Improving the security of computer software and hardware requires mathematical analytic methods. These will work significantly faster in the future thanks to basic research. © agsandrew/Shutterstock

Security gap in application discovered, update urgently recommended. Alerts like that can confront us every week. Often, a comprehensive update that addresses teething troubles is already offered when a new programme is launched. This creates manifold problems, and public entities as well as businesses are often exposed to attacks by hackers. Software is used in a growing number of sensitive areas where a computer failure might even be life threatening. It has to be noted that not all fields are affected in the same way, many computer systems run as unfailingly as the proverbial Swiss clockwork. While hardware is usually very reliable, it is the software component that may create problems.

Mathematics improve computer systems

Complex programmes actually make it very difficult to foresee every eventuality. While computer methods for testing software exist, the complexity of applications has been steadily increasing in recent years. The performance of test methods lags behind, particularly in terms of their speed – a good incentive to invest in basic research in this field. In a recently completed project funded by the Austrian Science Fund FWF, the computer scientist Krishnendu Chatterjee analysed computer systems with the help of mathematical methods with hope of providing significant improvements in this sector.

Graph theory

“This field has a long-standing tradition”, says Chatterjee. “Researchers have long been trying to find a formal basis for designing correct systems. Fundamental developments in this area go back to the 1960s, like the work by Alonzo Church, one of the founding fathers of computer sciences.” For the mathematical analysis of computer systems, scientists use what is called ‘graph theory’, which deals with objects that can be characterised as networks of interconnected points or vertices. Computer systems can be mathematically described as graphs, with a vertex representing a certain state of the system and an edge representing a transition between two states. A computer displaying this text, for instance, is in a defined state represented as a vertex. When the user clicks on a link, the system changes to another state, and this transition is shown as an edge.

Improved graph algorithms

This method is particularly suited for the verification of computer systems. Chatterjee was interested in how fast these verification algorithms work. “Computer systems are getting more complex all the time”, the computer scientist notes. “In some algorithmic problems in verification development has been stagnating since the 1990s. A new aspect of this project was to use cutting-edge approaches from graph theory to improve the algorithms. That was a completely new line of attack.” Chatterjee emphasises the significance of his cooperation with his project partner Monika Henzinger from the University of Vienna. “For me, that was an intensive learning process. It was intriguing to see how the methods of graph algorithms need to be adapted and expanded in order to arrive at better algorithms for the problems we studied.”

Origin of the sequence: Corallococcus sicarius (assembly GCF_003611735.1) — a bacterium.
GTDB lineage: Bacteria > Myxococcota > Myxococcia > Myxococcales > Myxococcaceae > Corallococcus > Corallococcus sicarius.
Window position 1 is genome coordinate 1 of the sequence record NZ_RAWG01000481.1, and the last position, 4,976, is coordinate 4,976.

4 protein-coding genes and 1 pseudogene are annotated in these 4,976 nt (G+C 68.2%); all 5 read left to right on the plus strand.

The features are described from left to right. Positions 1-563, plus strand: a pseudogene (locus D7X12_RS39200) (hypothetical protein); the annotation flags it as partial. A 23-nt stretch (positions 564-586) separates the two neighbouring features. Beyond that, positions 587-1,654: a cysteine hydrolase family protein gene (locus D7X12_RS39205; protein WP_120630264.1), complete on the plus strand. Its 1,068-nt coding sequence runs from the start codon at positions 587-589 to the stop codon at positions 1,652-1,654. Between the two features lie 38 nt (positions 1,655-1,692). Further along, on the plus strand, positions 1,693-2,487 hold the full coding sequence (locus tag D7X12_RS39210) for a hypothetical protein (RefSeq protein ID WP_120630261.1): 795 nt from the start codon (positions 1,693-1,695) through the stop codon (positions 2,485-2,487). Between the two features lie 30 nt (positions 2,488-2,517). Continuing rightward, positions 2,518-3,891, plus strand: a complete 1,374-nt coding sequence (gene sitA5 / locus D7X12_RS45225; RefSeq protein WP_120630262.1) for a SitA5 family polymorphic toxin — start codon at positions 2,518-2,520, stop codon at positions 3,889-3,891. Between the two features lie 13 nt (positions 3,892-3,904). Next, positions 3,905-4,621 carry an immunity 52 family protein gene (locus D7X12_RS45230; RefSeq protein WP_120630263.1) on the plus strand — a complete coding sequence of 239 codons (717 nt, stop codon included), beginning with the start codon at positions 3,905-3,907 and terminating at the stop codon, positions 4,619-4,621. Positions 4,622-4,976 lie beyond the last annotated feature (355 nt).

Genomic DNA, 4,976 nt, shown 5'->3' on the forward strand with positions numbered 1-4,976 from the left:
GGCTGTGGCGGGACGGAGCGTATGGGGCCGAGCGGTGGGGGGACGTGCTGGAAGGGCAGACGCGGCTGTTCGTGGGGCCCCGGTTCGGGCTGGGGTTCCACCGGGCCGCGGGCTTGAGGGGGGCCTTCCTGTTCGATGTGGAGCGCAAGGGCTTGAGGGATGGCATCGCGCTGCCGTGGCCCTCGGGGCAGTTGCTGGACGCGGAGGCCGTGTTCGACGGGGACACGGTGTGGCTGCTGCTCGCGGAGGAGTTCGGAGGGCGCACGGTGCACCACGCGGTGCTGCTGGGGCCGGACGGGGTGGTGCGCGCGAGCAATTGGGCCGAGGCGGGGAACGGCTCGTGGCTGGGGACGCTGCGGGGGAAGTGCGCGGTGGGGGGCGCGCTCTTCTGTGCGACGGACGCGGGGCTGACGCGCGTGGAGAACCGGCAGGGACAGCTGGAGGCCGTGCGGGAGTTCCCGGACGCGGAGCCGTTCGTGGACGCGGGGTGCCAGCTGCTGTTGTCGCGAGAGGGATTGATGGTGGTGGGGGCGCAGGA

Limits, conditions, successes

In that respect, the project was very successful: several speed limits for certain verification algorithms were broken for the first time since the 1990s, for instance involving so-called ‘Markov decision processes’, which are models containing several options and an element of randomness. “One example for that would be the development of robots”, explains Chatterjee. “A robot interacts with an environment which includes uncertainties and it has several options, such as veering to the left or to the right. Markov decision processes provide a model for that.” For many applications it is essential to predict in such a model what events will occur with certainty. “The most efficient algorithm for addressing that problem available till now dated back to 1995 and had quadratic complexity”, notes Chatterjee. This means that the runtime of the algorithm increases quadratically with the size of the system being verified – hence, a system double in size requires fourfold runtime. “In our project we were able to overcome this limit by using graph algorithm techniques.” Chatterjee is very pleased with the success of the project. “Our two doctoral students, Sebastian Krinninger and Martin Chmelik, also did excellent work, both received prizes for their dissertations”, notes Chatterjee. Despite the topical relevance of the subject he underlines that his was a pure basic research project. “Our first project was very theoretical. Now we are trying to explore limits or conditions to see how hard it is going to be to improve our algorithms further. At the same time we want to see how these approaches can be translated into practice.”

Personal details

Krishnendu Chatterjee is a professor at the IST Austria (Institute for Science and Technology) in Klosterneuburg. His research focus is on computer-aided verification and game theory.


Krishnendu Chatterjee and Monika Henzinger: „Efficient and Dynamic Algorithms for Alternating Büchi Games and Maximal End- Component Decomposition“, in: JACM, volume 61, 15 pages 1-40, 2014.

Monika Henzinger, Sebastian Krinninger, and Danupon Nanongkai: 
„Dynamic Approximate All-Pairs Shortest Paths: Breaking the O(mn) Barrier and Derandomization“,
Conference FOCS (Foundations of Computer Science), 26 Oct 2013, pages 538-547. IEEE.

Krishnendu Chatterjee and Martin Chmelik: 
„POMDPs under probabilistic semantics“, in: Artificial Intelligence, volume: 221, pages 46-72, Feb 23, 2015. Conference version UAI (Uncertainty in Artificial Intelligence), Aug 11, 2013